Niagara Falls Frozen? Completely Frozen Only Once In History [Photo]

Val PowellLife

Share this Post

On Monday, the temperature at Niagara Falls dropped to 13 degrees below zero. The drop in temperature left parts of Niagara Falls frozen, while the surrounding area was covered in snow and mist. The transformation brought more tourists to the area, mostly photographers who want to photograph the majestic waterfall in its frozen state.

According to CNN, while the falls may look frozen on the surface, water is still flowing under the ice. The only time that the water flow in Niagara Falls stopped completely was back in 1848 due to an ice jam upriver. However, 1912 saw one of the coldest recorded winters in US history according to data compiled by the United States Weather Bureau, established in 1870. Temperatures dropped so low due to an Arctic cold wave that the falls was dense enough for people to walk across it safely. The cold wave started in December 1911, and continued through February of 1912.

Photographer Christine Hess was one of the tourists who flocked to Niagara Falls to document its winter transformation. “There’s something about shooting the falls that leaves me mesmerized. I could walk down there for hours with my camera and never tire of the scenery. I’m in my own little world down there,” Hess said. And while it is definitely an incredible sight, it is not uncommon for parts of Niagara Falls to freeze during winter. In fact, last January, a photograph of the frozen falls became viral.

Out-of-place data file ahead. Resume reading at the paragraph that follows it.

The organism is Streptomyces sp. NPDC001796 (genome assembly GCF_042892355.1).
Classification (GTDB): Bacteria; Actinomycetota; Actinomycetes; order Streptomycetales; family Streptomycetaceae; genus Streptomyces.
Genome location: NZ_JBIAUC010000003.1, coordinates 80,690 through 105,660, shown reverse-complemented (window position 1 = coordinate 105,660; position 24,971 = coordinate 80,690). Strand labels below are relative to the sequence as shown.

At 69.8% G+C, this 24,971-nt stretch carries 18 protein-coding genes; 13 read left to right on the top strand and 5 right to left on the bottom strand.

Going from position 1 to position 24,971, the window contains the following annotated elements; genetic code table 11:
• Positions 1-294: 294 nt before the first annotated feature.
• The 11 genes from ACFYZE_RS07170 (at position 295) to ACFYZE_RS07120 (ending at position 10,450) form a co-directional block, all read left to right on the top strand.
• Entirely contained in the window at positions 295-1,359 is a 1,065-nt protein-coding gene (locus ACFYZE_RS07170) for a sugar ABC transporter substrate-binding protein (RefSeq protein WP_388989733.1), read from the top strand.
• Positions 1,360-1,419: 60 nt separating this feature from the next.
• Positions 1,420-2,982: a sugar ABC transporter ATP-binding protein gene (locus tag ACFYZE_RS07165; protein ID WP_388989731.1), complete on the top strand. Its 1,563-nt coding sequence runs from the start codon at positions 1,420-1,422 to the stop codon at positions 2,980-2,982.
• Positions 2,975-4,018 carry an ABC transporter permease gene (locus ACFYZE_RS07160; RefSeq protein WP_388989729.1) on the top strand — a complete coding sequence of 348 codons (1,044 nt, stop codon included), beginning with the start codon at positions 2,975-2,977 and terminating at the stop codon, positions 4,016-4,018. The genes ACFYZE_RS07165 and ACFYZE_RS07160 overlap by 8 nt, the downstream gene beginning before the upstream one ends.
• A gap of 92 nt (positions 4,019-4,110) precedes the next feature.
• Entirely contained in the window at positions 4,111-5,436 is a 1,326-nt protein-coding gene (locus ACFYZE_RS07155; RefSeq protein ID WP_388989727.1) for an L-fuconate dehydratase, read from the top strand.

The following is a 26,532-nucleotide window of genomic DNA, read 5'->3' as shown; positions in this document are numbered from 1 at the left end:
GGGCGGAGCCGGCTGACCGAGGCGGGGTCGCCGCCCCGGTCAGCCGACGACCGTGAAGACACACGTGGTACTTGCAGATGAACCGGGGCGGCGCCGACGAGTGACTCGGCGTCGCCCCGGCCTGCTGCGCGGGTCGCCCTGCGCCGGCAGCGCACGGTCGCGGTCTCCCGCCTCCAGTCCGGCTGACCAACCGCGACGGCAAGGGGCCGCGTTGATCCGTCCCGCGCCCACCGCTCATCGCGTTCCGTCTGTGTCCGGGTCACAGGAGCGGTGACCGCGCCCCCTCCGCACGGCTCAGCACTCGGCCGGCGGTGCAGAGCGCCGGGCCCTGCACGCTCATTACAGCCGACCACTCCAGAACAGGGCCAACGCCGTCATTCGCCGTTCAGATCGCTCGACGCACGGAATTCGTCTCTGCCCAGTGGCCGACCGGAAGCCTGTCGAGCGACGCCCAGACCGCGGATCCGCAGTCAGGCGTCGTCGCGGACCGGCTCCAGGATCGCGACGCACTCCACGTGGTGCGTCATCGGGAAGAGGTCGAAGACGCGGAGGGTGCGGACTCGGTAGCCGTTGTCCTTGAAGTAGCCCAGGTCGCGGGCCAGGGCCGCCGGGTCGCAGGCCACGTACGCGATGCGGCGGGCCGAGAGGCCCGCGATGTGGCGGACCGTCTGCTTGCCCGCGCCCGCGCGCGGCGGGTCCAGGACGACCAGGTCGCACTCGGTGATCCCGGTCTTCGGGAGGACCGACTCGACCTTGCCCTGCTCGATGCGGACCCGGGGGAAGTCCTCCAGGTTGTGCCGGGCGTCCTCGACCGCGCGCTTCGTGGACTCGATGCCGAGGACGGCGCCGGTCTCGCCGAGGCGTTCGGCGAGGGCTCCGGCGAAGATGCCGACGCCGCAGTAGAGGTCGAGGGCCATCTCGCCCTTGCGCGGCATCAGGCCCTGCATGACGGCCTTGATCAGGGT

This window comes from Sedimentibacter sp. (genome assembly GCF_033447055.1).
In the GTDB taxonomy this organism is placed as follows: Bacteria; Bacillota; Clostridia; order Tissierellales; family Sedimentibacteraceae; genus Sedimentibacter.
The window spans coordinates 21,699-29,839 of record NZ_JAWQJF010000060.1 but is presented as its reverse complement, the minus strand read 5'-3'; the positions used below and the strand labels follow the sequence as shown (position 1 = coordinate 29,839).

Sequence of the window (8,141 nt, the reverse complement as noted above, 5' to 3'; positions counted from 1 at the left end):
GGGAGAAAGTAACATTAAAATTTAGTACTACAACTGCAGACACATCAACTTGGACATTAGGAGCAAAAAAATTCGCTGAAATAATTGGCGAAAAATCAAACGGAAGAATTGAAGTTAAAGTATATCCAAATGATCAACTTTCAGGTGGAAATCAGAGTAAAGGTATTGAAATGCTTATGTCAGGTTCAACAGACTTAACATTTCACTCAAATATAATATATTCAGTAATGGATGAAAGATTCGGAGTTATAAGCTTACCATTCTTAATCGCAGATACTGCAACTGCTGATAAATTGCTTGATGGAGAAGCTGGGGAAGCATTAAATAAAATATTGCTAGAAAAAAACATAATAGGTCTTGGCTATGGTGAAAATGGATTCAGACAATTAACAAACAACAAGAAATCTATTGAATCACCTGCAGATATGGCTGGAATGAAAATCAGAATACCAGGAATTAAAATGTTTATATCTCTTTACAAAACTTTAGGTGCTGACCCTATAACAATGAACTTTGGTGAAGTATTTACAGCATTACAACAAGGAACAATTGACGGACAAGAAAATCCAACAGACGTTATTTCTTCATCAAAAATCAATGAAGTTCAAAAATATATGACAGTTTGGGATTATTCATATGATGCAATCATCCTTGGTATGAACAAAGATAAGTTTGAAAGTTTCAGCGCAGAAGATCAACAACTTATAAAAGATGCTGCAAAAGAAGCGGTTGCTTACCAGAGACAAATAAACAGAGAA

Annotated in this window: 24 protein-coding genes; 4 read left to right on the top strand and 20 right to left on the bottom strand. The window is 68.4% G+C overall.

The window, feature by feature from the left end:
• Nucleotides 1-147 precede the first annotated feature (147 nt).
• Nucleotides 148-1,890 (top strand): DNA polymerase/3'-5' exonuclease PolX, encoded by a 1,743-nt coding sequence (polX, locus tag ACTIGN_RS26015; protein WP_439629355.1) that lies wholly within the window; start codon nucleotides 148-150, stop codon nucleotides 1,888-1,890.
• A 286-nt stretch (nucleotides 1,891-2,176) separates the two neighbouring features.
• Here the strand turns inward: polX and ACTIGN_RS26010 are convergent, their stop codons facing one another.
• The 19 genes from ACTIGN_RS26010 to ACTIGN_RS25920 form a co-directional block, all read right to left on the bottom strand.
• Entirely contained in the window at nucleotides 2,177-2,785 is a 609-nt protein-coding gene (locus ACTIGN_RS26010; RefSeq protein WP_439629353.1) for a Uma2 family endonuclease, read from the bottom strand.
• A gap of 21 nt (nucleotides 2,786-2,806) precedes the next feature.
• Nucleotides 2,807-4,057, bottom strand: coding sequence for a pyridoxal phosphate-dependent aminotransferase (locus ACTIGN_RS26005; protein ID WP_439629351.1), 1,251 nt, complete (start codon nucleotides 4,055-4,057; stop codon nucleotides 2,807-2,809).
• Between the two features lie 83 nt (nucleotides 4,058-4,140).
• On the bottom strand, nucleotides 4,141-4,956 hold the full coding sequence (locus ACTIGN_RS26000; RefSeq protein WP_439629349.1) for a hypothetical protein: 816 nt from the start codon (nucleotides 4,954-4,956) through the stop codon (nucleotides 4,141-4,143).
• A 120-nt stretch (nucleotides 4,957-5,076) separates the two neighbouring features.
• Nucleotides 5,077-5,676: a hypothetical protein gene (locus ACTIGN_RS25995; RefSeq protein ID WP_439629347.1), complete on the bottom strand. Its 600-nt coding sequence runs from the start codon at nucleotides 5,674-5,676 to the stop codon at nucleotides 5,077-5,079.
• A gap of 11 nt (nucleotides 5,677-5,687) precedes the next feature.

Michelle Blackley, communications and community relations for the falls told USA Today, “The attention the falls is receiving is bringing a crowd to view them in their majestic, winter splendor.”

According to the Great Lakes Environmental Research Laboratory, the lakes are now more than 85% iced over. The report also says that Lake Erie is already 98% frozen. And while 85% is a little high, it’s actually quite common in the Great Lakes. In fact, the record for the most ice coverage in the Great Lakes is 94.7% and it happened back in 1979. Last year’s peak was 92.5%. The National Weather Service says that extremely cold arctic air might expand the ice coverage in the coming days.

Val Powell

I’m a content writer, blogger, SEO enthusiast, visual artist, world traveler and lover of spicy foods. I also live and work in Queens, New York.

FOLLOW ME on Twitter! @webnewsreporter or LIKE ME on Facebook! webnewsreporter